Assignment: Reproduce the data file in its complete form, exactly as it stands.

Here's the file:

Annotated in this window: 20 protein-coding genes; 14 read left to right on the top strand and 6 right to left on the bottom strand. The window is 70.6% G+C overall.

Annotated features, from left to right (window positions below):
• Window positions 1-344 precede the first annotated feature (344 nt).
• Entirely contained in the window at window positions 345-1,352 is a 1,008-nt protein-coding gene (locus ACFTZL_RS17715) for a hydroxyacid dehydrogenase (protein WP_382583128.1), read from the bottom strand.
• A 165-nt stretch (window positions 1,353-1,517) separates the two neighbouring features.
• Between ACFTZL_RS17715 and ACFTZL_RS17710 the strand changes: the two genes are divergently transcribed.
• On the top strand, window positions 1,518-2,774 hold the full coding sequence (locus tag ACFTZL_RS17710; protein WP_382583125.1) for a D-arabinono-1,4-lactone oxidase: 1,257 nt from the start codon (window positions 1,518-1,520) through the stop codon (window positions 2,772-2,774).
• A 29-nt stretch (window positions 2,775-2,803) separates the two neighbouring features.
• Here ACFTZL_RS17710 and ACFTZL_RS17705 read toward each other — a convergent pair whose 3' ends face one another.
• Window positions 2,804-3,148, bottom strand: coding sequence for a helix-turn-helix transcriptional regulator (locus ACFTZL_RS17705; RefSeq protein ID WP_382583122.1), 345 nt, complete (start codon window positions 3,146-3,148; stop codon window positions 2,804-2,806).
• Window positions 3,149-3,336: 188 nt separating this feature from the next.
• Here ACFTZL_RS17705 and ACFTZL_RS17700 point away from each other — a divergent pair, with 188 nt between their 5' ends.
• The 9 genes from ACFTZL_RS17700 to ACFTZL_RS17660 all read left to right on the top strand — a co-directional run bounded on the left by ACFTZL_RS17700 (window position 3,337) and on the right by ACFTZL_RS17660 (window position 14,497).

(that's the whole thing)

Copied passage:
Annotated in this window: 20 protein-coding genes; 14 read left to right on the top strand and 6 right to left on the bottom strand. The window is 70.6% G+C overall.

Annotated features, from left to right (window positions below):
• Window positions 1-344 precede the first annotated feature (344 nt).
• Entirely contained in the window at window positions 345-1,352 is a 1,008-nt protein-coding gene (locus ACFTZL_RS17715) for a hydroxyacid dehydrogenase (protein WP_382583128.1), read from the bottom strand.
• A 165-nt stretch (window positions 1,353-1,517) separates the two neighbouring features.
• Between ACFTZL_RS17715 and ACFTZL_RS17710 the strand changes: the two genes are divergently transcribed.
• On the top strand, window positions 1,518-2,774 hold the full coding sequence (locus tag ACFTZL_RS17710; protein WP_382583125.1) for a D-arabinono-1,4-lactone oxidase: 1,257 nt from the start codon (window positions 1,518-1,520) through the stop codon (window positions 2,772-2,774).
• A 29-nt stretch (window positions 2,775-2,803) separates the two neighbouring features.
• Here ACFTZL_RS17710 and ACFTZL_RS17705 read toward each other — a convergent pair whose 3' ends face one another.
• Window positions 2,804-3,148, bottom strand: coding sequence for a helix-turn-helix transcriptional regulator (locus ACFTZL_RS17705; RefSeq protein ID WP_382583122.1), 345 nt, complete (start codon window positions 3,146-3,148; stop codon window positions 2,804-2,806).
• Window positions 3,149-3,336: 188 nt separating this feature from the next.
• Here ACFTZL_RS17705 and ACFTZL_RS17700 point away from each other — a divergent pair, with 188 nt between their 5' ends.
• The 9 genes from ACFTZL_RS17700 to ACFTZL_RS17660 all read left to right on the top strand — a co-directional run bounded on the left by ACFTZL_RS17700 (window position 3,337) and on the right by ACFTZL_RS17660 (window position 14,497).